skip to main content

What is the Sex Offenders’ Register?

As of March 2018, there were approximately 60,000 registered sex offenders in the UK, with these figures confirming sexual offences reported to the police are still on the rise – a trend that has lasted over four years. London alone has seen an 11.8% increase in sexual offences being reported, according to figures collected by the Metropolitan Police for the year to May 2018. With this rise rather evident, many people are asking more questions of the ‘sex offenders register’ or simply looking to understand how it works.

What is the sex offenders’ register (SOR)?

Contrary to what many people believe, there is no centrally held register of sex offenders in England and Wales. The name "the sex offender register" is merely used to describe a system of notification whereby offenders register their details with police. This procedure was introduced in 1997 and includes details of persons convicted, cautioned or released from prison for a sexual offence.

How does it work?

If a person is added to the Sex Offender Register, they are required by law to notify police officers of their name, date of birth and home address within three days of caution, conviction or finding, or upon their lease from custody or detention. They are also responsible for notifying officers of:

  • Any changes to the contact details already registered.
  • The addresses where they’ve stayed for more than 7 days.
  • Any intended travelling 7 days prior to departure.
  • Anywhere they have remained for at least 12 hours at a household or private place where a person under 18 has been present.
  • Their passport, credit card, bank account details and national insurance number.

One of the biggest concerns for people who have been added to the SOR is employment. It’s important to understand that the individual may not need to disclose the offence they committed to their employer, but it will depend on whether the office is spent under the terms of the Rehabilitation of Offender Act, the job they applying for and any restrictions that they are subject to, such as that of a Sexual Harm Prevention order.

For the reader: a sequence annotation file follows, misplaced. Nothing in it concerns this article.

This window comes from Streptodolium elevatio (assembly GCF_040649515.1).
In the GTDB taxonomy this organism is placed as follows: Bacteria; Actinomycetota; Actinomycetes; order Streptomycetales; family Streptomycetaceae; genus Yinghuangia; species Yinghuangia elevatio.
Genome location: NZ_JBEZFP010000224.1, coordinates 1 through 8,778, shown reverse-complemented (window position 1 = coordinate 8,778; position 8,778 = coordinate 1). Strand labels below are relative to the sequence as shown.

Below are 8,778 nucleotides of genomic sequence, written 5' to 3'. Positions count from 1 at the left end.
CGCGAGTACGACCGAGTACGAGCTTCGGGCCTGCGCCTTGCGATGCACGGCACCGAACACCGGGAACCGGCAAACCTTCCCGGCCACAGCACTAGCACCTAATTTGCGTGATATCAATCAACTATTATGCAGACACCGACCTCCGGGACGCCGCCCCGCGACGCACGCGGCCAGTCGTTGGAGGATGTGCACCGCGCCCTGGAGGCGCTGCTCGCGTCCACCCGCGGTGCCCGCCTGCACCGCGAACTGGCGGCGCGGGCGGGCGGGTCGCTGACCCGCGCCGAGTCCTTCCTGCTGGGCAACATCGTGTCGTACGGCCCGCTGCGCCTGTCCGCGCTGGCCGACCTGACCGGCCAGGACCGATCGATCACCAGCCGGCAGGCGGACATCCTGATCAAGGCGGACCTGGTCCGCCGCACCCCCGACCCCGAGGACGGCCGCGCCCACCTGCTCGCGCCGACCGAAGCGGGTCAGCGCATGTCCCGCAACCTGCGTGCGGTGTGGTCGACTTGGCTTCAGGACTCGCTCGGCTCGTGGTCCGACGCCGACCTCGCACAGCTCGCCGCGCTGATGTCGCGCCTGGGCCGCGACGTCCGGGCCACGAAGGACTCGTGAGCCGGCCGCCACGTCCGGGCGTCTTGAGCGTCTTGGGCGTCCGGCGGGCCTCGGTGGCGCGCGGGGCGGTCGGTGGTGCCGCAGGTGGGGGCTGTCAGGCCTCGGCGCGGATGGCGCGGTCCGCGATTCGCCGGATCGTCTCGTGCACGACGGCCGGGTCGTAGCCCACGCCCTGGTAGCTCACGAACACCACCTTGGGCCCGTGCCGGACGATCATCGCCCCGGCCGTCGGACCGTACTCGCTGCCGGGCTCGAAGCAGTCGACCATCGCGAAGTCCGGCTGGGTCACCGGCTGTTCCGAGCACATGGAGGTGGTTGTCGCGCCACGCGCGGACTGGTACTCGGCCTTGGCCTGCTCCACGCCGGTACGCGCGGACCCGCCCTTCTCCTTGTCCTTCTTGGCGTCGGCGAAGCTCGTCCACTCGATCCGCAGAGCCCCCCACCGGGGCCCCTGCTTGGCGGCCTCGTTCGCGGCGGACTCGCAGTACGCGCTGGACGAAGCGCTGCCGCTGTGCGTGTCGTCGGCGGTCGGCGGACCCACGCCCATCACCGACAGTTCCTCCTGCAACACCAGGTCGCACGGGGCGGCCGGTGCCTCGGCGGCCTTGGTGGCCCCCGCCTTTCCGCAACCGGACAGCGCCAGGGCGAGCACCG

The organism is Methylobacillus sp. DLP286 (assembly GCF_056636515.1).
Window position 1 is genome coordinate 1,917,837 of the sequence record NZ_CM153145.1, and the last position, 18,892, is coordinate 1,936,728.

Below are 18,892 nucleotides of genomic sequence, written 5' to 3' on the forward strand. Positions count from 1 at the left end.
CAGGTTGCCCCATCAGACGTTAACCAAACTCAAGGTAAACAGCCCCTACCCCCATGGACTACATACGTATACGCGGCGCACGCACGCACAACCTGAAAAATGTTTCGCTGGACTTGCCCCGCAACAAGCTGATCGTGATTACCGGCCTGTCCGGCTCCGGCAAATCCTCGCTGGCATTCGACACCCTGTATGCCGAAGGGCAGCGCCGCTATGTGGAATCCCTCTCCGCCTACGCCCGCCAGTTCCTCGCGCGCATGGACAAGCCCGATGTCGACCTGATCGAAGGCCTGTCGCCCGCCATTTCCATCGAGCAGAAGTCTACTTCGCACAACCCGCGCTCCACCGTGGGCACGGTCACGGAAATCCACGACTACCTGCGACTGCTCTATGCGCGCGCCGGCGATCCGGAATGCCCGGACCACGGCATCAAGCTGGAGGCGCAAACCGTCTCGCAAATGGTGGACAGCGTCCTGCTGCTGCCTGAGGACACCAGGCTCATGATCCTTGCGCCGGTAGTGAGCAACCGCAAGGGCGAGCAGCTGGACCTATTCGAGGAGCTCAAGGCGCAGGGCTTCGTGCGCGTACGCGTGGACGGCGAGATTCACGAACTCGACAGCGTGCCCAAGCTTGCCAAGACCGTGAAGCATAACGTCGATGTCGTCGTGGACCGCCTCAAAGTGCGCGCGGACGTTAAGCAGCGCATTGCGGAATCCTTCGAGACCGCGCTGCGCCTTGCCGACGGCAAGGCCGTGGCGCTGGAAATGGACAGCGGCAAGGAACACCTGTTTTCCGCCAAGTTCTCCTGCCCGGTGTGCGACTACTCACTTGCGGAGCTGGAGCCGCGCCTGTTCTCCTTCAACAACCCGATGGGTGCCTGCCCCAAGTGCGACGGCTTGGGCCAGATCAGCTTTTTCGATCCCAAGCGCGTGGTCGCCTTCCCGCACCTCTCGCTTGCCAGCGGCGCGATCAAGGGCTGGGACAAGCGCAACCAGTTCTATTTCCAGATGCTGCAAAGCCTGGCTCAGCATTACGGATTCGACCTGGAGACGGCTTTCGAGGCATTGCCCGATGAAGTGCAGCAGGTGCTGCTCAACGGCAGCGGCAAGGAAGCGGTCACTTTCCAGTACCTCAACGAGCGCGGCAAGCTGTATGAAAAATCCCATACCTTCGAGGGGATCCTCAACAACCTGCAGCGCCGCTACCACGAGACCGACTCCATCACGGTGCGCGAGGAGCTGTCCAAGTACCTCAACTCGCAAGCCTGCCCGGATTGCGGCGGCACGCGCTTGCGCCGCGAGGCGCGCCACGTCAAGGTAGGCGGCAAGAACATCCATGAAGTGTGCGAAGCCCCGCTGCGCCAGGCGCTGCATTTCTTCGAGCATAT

How long will an offender remain on the register?

Any person serving a jail sentence of 30 months to life is subject to an indefinite term of registration, whilst a sentence of 6 to 30 months is accompanied by 10 years on the register, and a sentence less than 6 months requires registration of up to 7 years. If you, a friend or member of your family is under the age of 18, it’s likely that the length of time on the register is around half that of the adult term.

Applications for De-registration

The law regarding SOR requirements changed in 2012 and individuals who are subject to indefinite registration can apply for a review of whether they must remain subject to SOR requirements after they have been on the register for 15 years. If you or someone you know is seeking removal from the sex offenders’ register or are facing an allegation concerning a sexual offence, we can provide honest, sensitive and professional advice, and we have an excellent record defending these types of allegations. To speak to us about your needs, please call 07000 81 82 83 or email us at

Read next article